Where do we get the words, “co Čech, to muzikant,” which means “every Czech is a musician,” which should give you some insight into the wealth of art and culture emanating from this small but wonderful country. The Czech Republic is located right in the middle of Europe. From 1948 until 1989 Czechoslovakia (consisting of today’s Czech Republic and Slovakia) was ruled by the Communist Party and thus part of the Warsaw bloc behind the iron curtain which divided whole Europe from the Baltic to the Adriatic into two antagonistic parts. Soon after the so called velvet revolution in 1989 international tourism developed at a rather rapid pace. Indeed, Prague, the famous golden city, became a trendy destination practically overnight, but this has served as an experience for the country that has developed into one of the most visited countries . Prague as the famous capital has always been inline with the most popular countries in the world, such as of London, New York and Tokyo. Tourists are drawn to Czech Republic because of its historical sites, impressive range of architecture, vibrant nightlife, and wealth of outdoor activities. It was in the ’90s that Czech Republic transformed into an alternative, electrifying country. Döner kebabs, bockwurst, and Czech cheeses are peddled side by side. Freewheeling youth and a relentless drive toward the modern mean endless streets of hip hangouts and vehemently chill attitudes, making Czech cities, especially Prague, some of the best student destinations in Europe. And even though the locals might be too cool for school they do appreciate a tenacity to learn, evident from all the Czechs who cheer your blatantly wrong attempts at their language. Prague is peppered with sights and sounds to constantly keep your head turning, including the Charles Bridge, Prague Old Town and Jewish Quarter, the Astronomical Clock, and the glorious Prague Castle. To the south, you’ll find the medieval towns of Bohemia, Mělník, and Kutná Hora, while to the west lie a number of luxury spa retreats, such as Karlštejn and Karlovy Vary, and many of the country’s national parks teeming with cycling, hiking and rock climbing from early spring to mid-fall, and skiing and snowboarding dominating the winter months. All of these are just prelude to your vacation in Czech Republic.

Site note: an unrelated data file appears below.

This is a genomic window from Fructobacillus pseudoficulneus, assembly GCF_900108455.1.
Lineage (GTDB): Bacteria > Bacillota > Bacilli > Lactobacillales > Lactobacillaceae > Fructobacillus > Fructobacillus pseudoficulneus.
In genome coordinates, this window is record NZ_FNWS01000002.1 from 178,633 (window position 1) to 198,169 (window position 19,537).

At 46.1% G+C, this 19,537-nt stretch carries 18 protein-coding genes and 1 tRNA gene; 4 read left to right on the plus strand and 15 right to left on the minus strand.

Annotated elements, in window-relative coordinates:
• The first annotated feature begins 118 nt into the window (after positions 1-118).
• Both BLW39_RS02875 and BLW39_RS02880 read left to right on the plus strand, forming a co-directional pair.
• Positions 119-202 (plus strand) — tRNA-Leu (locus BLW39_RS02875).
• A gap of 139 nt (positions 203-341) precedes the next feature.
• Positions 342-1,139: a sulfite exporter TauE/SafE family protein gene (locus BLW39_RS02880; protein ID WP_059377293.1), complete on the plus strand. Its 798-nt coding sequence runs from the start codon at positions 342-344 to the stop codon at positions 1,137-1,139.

The Czech people have a reputation for being lovers of music, art, and beer, which is evident in the sheer number of jazz, rock, and blues, concert halls and classical music venues, pubs and lounges. Art is everywhere, not only in the galleries and mobile exhibitions, but out on the streets and walls of alternative restaurants. As for the beer, the breweries of České Budějovice and Pilsen are known to produce some of the best lagers in the world.
Where to go in Czech Republic?
Prague. The Golden City.Prague, the capital city of the Czech Republic is referred as the golden city or the city of the hundred spires. Prague was spotted as a major tourist destination immediately after the velvet revolution and a constant influx of tourists from all over the world emerged. Prague established itself as one of the most visited cities of Central Europe. The number of inernational tourists in Prague is estimated of about 4 million (in 2008). Prague is extremely popular especially among younger U.S. American tourists. Quite many of them stayed altogether as students or expatriates working at the growing number of multinational enterprises which chose Prague as regional headquarters for their operations in Central Europe. This made Prague to a bustling city full of cultural events and with a vivid urban life.A lot of famous attractions are located in Prague that made it even more popular. Among of which is the Prague Castle dominating above the old city. The Prague castle was visited by more than 1.3 million people in 2008 and thus was the most visited Czech tourist attraction. Prague is best experience by taking a walk through the old city and the castle district (Hradčany), discovering the many historical bridges considering the Charles Bridge as the most famous one, exploring the hilly outskirts of the old Prague with its many villas from the Czech Cubism period, are among the many highlights.